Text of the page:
A mixed bag of a crowd at House of Blues in Boston, and between Mastodon, Clutch and Graveyard on the three-band bill, it’s not much of a surprise. One can draw a thread easily enough from one to the other to the other, but the reality of watching them on stage makes plain the differences between them, emphasizing Graveyard‘s ’70s boogie, Clutch‘s bluesy groove and the noodly progressive overload of Mastodon, who were the evening’s headliners. Accordingly, there were those who were there to see one or the other. Kids for Mastodon, dudes who look like me for Clutch and/or Graveyard, metal heads, rockers, whatever. I wouldn’t call it diverse exactly, but not everybody had a beard.
“The Missing Link Tour,” as it’s been dubbed, started just over a month earlier, mid-April in Minnesota, and it will end in Columbus, Ohio, on May 24. With a week to go, maybe the three bands were thinking “home stretch” or “last throes,” but if so, it wasn’t evident from the crowd. Big Business did the initial couple weeks, but Graveyard stepped in on April 29 for the rest of the run, and they were a major draw for me. I hadn’t seen them since the beginning of 2013 and knew they had a new album in the works, so was hoping for some yet-unreleased material in the set from Swedish retroist forerunners, and got what I came for in a driving, one-int0-the-next mix with tracks culled from 2012’s Lights Out (review here), their landmark 2011 sophomore outing, Hisingen Blues (review here) and even their 2007 self-titled debut.
It was “As the Years Pass by, the Hours Bend” as the sole inclusion from the latter, and while Lights Out cuts “Seven Seven,” “Hard Times Lovin'” and “The Suits, the Law and the Uniforms” represented the latest outing, and “Hisingen Blues,” “The Siren,” “Buying Truth” and finale “Uncomfortably Numb” the second album. A full set, maybe, an opening one nonetheless, and as much of an impact as the Gothenburg four-piece of guitarist/vocalist Joakim Nilsson guitarist Jonathan Ramm bassist Truls Mörck (who played guitar on the self-titled and is returned to the band handling low end) and drummer Axel Sjöberg have had on the course of European heavy rock — Sweden abounds in ’70s riffing and much of it is Graveyard‘s fault — they stood almost in a horizontal line on stage with Clutch and Mastodon‘s gear behind them. For what it’s worth, from that opener’s position, they also put on the best show I’ve seen play and I’ve seen them four or five times now.
Their new album, yet untitled, is due in the fall, and the new song they played from it was called “Shunken.” A big question as regards their sound is whether they’ll stick to the tonal warmth of their output thus far or, à la their Nuclear Blast labelmates and countrymen in Witchcraft — whose roots also trace back to the mid-’90s nexus outfit Norrsken, whose demos and compilation tracks beg immediate reissue — if they’ll attempt to modernize their style, sacrificing aesthetic to center on songwriting. Hard to tell live, but “Shunken” had an evening’s worth of shuffle packed into its relatively brief course, so I’d say Graveyard‘s Graveyardery is alive and well at least as far as that song goes. Lights Out was a moodier offering, and “Hard Times Lovin'” brought that to bear on stage between “Buying Truth” and “The Suits, the Law and the Uniforms,” but Nilsson‘s growth as a vocalist was evident in how thoroughly and soulfully the material was nailed, and their set provided a reminder that one of the joys of watching them play is how much it seems at any moment like the songs are going to come flying apart and how tight the band shows itself to be when they never actually do and everyone comes back together on the next measure.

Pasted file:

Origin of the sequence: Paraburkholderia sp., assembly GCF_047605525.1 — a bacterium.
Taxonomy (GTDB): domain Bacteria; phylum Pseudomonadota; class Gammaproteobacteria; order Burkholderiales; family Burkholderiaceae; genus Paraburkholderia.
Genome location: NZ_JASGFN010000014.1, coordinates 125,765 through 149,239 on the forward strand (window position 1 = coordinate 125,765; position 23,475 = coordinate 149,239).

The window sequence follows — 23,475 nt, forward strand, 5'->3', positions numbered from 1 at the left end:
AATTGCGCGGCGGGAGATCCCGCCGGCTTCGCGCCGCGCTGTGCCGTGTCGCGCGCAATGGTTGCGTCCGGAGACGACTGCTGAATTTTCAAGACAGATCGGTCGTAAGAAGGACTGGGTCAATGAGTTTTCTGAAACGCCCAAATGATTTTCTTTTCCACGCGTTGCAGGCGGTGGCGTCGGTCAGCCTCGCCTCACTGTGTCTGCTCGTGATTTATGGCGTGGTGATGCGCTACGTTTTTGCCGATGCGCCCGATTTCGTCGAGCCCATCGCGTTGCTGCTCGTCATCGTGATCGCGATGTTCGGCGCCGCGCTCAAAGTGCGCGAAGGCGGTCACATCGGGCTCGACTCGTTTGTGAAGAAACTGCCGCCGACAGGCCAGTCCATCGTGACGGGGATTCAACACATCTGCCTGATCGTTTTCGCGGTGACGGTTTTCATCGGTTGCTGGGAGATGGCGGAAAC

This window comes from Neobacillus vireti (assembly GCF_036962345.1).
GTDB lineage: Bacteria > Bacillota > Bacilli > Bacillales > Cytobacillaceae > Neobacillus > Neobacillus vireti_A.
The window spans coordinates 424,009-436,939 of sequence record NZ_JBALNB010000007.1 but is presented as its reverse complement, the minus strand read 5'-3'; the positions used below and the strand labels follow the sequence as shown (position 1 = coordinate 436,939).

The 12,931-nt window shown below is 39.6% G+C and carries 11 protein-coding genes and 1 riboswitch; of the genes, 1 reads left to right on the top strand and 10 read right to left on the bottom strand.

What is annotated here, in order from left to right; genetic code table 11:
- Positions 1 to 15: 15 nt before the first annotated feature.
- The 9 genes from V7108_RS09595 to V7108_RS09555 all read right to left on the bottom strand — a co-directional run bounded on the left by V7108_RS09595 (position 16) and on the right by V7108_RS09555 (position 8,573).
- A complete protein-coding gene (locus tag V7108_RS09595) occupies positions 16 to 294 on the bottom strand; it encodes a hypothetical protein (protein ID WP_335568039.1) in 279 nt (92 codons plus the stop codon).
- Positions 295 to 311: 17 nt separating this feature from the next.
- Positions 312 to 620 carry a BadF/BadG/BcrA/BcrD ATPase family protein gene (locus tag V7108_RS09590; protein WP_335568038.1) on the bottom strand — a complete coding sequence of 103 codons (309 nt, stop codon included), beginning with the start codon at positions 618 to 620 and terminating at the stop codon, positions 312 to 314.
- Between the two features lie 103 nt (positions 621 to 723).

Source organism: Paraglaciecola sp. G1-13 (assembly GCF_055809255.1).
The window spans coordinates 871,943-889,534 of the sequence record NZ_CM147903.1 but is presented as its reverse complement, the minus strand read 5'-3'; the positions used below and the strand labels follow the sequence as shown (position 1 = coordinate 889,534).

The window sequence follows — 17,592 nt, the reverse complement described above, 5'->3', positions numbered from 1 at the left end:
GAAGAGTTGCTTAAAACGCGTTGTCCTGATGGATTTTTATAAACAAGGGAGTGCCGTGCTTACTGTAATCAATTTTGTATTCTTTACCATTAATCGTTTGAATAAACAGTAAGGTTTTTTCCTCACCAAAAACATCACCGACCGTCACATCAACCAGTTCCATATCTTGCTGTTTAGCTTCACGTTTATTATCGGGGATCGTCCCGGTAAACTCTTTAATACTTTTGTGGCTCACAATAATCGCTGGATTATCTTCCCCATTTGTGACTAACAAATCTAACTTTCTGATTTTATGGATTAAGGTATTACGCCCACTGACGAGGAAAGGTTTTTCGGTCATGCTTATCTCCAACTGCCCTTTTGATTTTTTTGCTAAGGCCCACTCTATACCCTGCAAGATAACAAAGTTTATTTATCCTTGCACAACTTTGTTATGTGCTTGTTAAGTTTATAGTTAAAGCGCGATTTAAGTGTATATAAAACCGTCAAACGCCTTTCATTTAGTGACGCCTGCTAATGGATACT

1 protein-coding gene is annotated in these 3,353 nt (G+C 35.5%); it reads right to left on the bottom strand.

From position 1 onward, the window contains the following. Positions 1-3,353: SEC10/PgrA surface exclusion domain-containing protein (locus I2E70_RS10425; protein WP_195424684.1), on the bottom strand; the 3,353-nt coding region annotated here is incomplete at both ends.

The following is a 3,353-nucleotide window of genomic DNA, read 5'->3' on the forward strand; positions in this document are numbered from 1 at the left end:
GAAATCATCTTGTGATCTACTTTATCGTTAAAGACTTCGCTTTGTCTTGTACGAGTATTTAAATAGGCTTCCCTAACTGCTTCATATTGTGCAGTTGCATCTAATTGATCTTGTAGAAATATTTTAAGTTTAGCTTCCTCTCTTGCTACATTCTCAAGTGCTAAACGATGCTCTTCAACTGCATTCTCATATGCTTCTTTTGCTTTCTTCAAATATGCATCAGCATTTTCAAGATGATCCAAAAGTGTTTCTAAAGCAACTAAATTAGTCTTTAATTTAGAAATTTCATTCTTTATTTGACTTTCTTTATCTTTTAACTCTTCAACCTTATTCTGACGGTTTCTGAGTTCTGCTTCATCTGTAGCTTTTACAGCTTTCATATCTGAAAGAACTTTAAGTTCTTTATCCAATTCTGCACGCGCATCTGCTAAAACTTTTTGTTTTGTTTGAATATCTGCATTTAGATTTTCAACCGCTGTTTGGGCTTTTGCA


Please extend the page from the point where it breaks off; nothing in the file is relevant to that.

As I’m sure they have all along their time on tour, Graveyard won over the crowd at House of Blues. Clutch, on the other hand, had the room from the word go. They’ve also got a new record coming this fall, in September, specifically, and they’ve been brandying around new songs either from it or not for a while now, titles on YouTube clips like “ZZ,” “Energy Weapons,” “Motörhead,” “Sucker for the Witch,” and so on, popping up whether or not that’s how they’ll actually be titled when the recording hits. Their last outing, Earth Rocker (review here), was hands-down the best release of 2013, and the rock-solid, semper-professional four-piece of frontman Neil Fallon (interview here), guitarist Tim Sult (interview here), bassist Dan Maines (interview here) and drummer Jean-Paul Gaster (interview here) have obviously taken steps to ensure the follow-up arrives sooner than the four years it took for Earth Rocker to answer 2009’s Strange Cousins from the West.
Knowing a different member picks the setlist each night, I never see Clutch play that I don’t wonder whose choices they’re running through. I wouldn’t hazard a guess this time, but I’d like to send them a thank-you card for including “The Regulator,” a perennial favorite, and “Cypress Grove” from 2004’s Blast Tyrant, from which “The Mob Goes Wild” and “Profits of Doom” were also aired, the latter coming late in the set prior to “The Wolfman Kindly Requests…” from Earth Rocker and a finale of “Electric Worry/One Eye Dollar” from 2007’s From Beale Street to Oblivion. New cut “Son of Virginia” seemed directly in bluesy conversation with both “Electric Worry” and even more so “The Regulator,” but emerged into a heavier push from its subdued, twang-laden bounce, Fallon less the preacher than he is at times but no less imperative in telling the crowd, “You gotta know your history/Son of Virginia,” in the chorus. A faster new song, titled “Monsters” according to the setlist, boasted Earth Rocker-style thrust and shout-outs to the Cyclops and other creatures out of mythology, very much in Clutch‘s wheelhouse.